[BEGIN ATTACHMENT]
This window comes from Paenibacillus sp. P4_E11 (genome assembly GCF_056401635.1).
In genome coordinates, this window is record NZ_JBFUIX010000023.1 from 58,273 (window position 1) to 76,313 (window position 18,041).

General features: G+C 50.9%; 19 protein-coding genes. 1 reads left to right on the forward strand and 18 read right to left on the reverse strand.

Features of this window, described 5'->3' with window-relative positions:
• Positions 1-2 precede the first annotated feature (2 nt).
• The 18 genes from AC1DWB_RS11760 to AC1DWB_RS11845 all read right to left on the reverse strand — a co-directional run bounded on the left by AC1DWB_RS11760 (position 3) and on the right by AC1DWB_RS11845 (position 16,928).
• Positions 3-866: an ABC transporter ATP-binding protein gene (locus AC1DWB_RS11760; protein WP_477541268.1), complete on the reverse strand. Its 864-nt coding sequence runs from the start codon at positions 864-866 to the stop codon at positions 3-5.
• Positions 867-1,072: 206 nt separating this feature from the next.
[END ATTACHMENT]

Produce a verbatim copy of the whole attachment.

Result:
This window comes from Paenibacillus sp. P4_E11 (genome assembly GCF_056401635.1).
In genome coordinates, this window is record NZ_JBFUIX010000023.1 from 58,273 (window position 1) to 76,313 (window position 18,041).

General features: G+C 50.9%; 19 protein-coding genes. 1 reads left to right on the forward strand and 18 read right to left on the reverse strand.

Features of this window, described 5'->3' with window-relative positions:
• Positions 1-2 precede the first annotated feature (2 nt).
• The 18 genes from AC1DWB_RS11760 to AC1DWB_RS11845 all read right to left on the reverse strand — a co-directional run bounded on the left by AC1DWB_RS11760 (position 3) and on the right by AC1DWB_RS11845 (position 16,928).
• Positions 3-866: an ABC transporter ATP-binding protein gene (locus AC1DWB_RS11760; protein WP_477541268.1), complete on the reverse strand. Its 864-nt coding sequence runs from the start codon at positions 864-866 to the stop codon at positions 3-5.
• Positions 867-1,072: 206 nt separating this feature from the next.